• Because of the above correspondence and the undecidability of satisfaction, there is no algorithm for deriving a model for a collection of GCs.
  • Models of a collection of CGs can be infinite
  • Graph properties of background knowledge, like proximity or connectedness, play almost no semantic role

Notice the conflict between the need for expressive power in order to handle natural language expressions and the difficulty in inferencing and constructing a model. Sowa’s work addresses only the first problem.

The trade-offs between the expressive poer and computability are discussed by Levesque and Branchmann, and their insights apply to graph-based formalisms,  too.


12.3 HIGRAPHS

12.4 Graph Guide Inference in The Three-level Semantics

main ideas:

  1. Reasoning takes place in a three-level structure consisting of a referential level R(a partial order of theories representing background knowledge), an object level (describing current situation), and a metalevel (constraining types of models)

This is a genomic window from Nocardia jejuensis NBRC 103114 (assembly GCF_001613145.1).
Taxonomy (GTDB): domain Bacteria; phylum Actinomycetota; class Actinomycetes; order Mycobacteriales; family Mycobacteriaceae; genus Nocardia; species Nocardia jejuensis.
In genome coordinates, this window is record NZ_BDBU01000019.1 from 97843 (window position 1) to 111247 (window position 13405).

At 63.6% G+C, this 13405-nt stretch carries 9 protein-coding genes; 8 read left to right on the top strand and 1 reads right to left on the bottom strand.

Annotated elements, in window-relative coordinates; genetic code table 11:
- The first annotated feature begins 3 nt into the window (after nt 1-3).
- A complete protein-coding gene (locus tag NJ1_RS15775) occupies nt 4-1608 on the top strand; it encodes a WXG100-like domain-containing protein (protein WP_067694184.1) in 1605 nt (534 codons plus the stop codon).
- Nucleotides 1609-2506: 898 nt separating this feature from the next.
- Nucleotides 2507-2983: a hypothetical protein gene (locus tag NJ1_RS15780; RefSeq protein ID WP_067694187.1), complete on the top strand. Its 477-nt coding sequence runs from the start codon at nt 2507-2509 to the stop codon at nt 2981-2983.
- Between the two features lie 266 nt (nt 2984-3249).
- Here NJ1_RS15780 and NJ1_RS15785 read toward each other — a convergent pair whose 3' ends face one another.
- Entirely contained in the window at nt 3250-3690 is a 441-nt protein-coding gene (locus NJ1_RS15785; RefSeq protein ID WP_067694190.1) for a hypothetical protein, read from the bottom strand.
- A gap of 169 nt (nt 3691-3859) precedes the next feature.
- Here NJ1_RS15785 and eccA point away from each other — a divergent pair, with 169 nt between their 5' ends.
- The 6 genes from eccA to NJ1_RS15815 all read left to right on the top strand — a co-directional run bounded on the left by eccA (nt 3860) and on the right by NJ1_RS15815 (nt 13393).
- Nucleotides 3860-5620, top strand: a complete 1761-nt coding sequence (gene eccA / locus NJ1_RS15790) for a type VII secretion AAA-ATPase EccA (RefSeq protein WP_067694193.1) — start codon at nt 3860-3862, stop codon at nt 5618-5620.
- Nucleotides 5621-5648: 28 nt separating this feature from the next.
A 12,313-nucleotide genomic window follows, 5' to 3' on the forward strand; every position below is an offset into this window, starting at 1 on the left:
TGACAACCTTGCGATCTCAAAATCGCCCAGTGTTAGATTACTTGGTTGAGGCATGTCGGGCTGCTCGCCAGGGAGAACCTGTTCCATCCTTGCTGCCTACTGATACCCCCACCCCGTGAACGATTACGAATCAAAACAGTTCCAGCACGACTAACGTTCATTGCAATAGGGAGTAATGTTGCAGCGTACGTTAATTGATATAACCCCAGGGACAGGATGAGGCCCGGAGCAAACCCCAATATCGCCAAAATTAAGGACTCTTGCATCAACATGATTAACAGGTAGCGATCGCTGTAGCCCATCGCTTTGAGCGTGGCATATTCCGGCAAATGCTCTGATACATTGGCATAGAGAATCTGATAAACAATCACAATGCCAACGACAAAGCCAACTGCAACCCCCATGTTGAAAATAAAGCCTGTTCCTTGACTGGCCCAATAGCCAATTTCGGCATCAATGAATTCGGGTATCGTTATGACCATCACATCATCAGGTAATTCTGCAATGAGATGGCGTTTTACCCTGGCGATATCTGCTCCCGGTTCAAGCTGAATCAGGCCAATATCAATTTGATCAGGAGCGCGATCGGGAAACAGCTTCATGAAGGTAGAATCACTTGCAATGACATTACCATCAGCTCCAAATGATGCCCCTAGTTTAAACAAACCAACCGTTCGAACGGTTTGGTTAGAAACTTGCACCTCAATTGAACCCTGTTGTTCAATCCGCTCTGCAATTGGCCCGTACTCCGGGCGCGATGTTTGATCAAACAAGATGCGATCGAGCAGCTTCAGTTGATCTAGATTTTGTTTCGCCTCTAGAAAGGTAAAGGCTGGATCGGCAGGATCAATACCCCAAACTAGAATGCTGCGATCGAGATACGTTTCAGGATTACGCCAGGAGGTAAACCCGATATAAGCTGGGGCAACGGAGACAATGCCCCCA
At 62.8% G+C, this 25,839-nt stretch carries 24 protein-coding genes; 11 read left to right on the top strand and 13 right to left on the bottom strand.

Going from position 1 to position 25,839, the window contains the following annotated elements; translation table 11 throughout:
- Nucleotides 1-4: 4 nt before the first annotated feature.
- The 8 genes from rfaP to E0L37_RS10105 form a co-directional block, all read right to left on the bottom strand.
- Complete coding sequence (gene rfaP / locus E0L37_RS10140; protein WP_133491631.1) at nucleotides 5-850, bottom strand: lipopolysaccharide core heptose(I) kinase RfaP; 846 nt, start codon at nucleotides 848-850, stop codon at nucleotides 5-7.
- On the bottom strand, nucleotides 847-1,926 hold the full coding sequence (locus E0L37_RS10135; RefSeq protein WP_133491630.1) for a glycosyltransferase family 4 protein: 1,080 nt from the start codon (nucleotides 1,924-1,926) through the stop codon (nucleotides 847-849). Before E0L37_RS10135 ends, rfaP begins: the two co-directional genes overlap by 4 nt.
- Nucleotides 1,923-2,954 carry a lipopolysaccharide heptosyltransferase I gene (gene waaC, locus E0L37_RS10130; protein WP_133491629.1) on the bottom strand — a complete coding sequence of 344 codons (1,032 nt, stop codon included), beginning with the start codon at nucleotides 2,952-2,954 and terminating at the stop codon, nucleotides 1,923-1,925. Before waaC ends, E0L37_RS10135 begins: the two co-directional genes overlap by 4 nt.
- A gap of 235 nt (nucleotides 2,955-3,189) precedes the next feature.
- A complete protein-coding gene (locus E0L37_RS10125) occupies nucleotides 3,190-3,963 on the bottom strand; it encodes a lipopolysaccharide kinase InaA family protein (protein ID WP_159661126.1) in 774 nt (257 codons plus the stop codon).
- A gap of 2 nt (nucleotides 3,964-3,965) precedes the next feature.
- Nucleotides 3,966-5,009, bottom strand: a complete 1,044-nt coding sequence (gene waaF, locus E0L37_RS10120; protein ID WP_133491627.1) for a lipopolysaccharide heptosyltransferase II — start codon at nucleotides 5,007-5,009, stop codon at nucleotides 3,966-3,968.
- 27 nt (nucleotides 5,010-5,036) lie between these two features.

2. The referential level is a collection of graphs whose nodes correspond to theories describing background knowledge, and whose links represent the partial orderings on these theories.
  3. An object-level theory T is augmented by theories from the referential level by extending paths from subformulas of T to corresponding theories of R. The resulting new, consistent, theories PT(T) can be then further extended to PT(PT(T)), and so on.
  4. Models of such extensions are then built, subject to metalevel constraints.

12.5 A Graph-based representation formalism?